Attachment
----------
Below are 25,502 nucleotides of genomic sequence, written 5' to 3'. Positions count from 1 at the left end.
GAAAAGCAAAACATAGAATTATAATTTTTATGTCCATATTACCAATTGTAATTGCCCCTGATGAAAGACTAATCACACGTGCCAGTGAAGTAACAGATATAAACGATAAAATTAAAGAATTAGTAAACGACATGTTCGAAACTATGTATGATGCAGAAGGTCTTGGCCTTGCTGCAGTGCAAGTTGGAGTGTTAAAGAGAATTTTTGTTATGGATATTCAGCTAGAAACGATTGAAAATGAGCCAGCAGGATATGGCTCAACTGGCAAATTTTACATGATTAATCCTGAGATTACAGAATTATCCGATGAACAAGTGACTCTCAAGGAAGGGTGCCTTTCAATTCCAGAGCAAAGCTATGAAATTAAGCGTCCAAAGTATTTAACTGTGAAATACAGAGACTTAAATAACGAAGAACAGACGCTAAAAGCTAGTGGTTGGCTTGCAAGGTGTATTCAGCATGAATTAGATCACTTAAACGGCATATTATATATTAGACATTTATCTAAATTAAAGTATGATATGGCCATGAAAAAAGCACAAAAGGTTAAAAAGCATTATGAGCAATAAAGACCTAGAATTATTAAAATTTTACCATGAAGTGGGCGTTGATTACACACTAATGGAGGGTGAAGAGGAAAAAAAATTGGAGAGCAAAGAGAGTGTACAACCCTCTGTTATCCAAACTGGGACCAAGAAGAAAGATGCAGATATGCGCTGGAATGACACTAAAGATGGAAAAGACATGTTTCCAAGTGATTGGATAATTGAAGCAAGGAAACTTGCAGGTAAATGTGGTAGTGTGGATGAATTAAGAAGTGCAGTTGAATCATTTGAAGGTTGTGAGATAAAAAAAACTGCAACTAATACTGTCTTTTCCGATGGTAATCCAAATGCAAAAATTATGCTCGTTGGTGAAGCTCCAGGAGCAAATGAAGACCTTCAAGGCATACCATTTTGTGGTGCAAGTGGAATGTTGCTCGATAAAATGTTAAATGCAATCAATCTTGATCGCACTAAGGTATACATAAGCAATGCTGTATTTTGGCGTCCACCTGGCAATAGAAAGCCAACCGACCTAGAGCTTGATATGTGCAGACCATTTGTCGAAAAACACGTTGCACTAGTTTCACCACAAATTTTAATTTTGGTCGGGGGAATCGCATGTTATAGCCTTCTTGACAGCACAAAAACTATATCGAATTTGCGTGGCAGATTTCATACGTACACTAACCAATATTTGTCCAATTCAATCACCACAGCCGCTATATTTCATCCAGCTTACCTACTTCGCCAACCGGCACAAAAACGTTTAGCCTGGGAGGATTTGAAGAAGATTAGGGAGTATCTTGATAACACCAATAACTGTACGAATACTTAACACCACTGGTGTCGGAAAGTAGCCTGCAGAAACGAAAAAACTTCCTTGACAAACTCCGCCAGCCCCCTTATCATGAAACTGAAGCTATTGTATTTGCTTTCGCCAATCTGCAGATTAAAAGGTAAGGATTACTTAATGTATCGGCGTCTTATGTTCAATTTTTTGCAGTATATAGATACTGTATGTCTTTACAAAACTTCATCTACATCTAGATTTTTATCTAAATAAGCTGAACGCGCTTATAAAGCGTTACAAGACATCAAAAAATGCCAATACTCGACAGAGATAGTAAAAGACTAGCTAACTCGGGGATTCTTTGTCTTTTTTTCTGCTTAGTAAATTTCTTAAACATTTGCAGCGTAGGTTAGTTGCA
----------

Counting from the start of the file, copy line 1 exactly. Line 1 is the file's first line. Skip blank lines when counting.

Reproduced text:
Below are 25,502 nucleotides of genomic sequence, written 5' to 3'. Positions count from 1 at the left end.